15 December 2013
Feature

In January 1930 Rover claimed its Light Six had gone faster than the Le Train Bleu, one of the world's most luxurious trains, which ran from Cannes in the south of France to Calais in the north.

One evening at dinner, Bentley Boy Woolf Barnato said that was nothing special, and he could race the Blue Train, reach Calais, cross the English Channel and reach the Conservative Club in London before the train arrived in Calais. He succeeded with four minutes to spare. Here, Steve Cropley retraces the Bentley Boys' London haunts in the very car in which Barnato made the journey.

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turbinecol 10 January 2014

Thank Steve

Steve, thanks for putting this together.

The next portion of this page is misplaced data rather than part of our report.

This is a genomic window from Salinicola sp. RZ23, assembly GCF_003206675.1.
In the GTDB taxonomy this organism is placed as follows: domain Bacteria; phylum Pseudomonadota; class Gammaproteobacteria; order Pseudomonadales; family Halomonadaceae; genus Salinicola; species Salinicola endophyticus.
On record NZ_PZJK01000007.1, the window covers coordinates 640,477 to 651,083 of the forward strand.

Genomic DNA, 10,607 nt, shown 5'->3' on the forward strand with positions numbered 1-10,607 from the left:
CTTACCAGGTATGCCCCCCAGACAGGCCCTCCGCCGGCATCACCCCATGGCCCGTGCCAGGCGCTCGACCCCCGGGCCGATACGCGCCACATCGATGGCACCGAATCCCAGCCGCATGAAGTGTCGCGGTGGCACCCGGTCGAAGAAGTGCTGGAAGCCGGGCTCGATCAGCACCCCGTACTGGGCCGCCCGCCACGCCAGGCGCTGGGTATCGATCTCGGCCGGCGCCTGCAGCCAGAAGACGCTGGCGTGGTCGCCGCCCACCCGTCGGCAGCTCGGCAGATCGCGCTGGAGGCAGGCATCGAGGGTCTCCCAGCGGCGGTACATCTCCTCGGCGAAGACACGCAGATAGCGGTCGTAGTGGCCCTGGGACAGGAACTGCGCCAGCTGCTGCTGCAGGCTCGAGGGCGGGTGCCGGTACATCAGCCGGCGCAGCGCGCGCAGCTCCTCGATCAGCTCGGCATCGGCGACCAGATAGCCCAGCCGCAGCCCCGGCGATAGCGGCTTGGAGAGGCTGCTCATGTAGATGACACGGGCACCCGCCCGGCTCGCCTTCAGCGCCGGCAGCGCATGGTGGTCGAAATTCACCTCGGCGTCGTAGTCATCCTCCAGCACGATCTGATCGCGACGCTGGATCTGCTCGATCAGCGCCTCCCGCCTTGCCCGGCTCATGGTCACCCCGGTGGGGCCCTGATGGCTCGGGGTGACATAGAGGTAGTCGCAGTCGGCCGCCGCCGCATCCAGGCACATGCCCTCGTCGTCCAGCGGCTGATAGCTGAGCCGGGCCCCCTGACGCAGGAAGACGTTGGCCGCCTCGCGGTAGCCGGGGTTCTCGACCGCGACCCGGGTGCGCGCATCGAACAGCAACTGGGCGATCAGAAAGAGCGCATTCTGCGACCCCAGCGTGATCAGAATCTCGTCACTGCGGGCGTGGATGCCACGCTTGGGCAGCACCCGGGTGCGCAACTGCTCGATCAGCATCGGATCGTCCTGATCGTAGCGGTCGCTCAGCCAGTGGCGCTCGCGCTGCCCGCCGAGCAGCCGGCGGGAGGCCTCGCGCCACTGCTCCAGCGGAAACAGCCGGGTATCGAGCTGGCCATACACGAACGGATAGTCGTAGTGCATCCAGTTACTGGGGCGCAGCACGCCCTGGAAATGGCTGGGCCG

The Bentley looks absolutely superb. It has a real sense of occasion cruising in those London streets.
Bullfinch 16 December 2013

Er, no.

Not the very car. This car didn't even exist at the time of the race in which Barnato drove a regular H. J. Mulliner-bodied Bentley Speed Six against the Blue Train. This is the sort of error one expects from a newspaper but not I think in the specialist press. Does the reporter not know the history, or is the assumption here that the reader won't do so it doesn't really matter? It does matter and simply because Bentley has decided to bend the facts to suit its marketing needs is no excuse for the falsehood to be repeated in this way..
Flatus senex 16 December 2013

Not surprising

French trains of the period were limited to 120k.p.h. by a law of Napoleon III so it is not surprising that a supercar of the time driven by a ruthless, determined and skilful driver (Barnato was surely thus) could beat them. Getting a cross Channel ferry without losing time would also be a factor.